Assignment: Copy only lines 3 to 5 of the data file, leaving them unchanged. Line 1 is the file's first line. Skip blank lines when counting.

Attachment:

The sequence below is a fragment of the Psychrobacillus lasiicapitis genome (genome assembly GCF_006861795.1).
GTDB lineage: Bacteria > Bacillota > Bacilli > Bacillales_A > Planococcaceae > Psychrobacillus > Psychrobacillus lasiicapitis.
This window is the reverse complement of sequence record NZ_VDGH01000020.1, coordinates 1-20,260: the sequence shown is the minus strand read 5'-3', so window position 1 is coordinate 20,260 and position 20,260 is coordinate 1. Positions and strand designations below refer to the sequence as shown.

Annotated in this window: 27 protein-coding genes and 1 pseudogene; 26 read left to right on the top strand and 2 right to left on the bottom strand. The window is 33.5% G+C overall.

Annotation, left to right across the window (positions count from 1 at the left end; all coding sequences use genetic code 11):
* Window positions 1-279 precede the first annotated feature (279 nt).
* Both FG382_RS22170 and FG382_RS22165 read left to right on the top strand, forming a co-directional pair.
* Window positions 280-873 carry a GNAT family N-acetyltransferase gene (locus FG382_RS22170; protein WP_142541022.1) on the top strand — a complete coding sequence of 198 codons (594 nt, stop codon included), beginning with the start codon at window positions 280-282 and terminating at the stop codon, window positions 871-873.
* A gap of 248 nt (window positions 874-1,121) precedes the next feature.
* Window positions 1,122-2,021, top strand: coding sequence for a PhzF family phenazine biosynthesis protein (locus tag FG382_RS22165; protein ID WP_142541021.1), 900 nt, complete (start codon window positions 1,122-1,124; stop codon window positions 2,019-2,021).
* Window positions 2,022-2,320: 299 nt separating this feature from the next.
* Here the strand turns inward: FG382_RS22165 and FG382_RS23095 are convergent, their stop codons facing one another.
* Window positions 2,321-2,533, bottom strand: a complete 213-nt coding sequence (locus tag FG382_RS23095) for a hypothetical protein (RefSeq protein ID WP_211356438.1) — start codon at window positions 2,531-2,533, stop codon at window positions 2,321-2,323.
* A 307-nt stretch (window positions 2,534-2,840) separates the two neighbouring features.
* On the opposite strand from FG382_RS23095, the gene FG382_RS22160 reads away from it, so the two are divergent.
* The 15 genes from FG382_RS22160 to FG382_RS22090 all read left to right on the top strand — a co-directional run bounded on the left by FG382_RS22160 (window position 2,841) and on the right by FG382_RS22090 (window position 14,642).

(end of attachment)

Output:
This window is the reverse complement of sequence record NZ_VDGH01000020.1, coordinates 1-20,260: the sequence shown is the minus strand read 5'-3', so window position 1 is coordinate 20,260 and position 20,260 is coordinate 1. Positions and strand designations below refer to the sequence as shown.

Annotated in this window: 27 protein-coding genes and 1 pseudogene; 26 read left to right on the top strand and 2 right to left on the bottom strand. The window is 33.5% G+C overall.

Annotation, left to right across the window (positions count from 1 at the left end; all coding sequences use genetic code 11):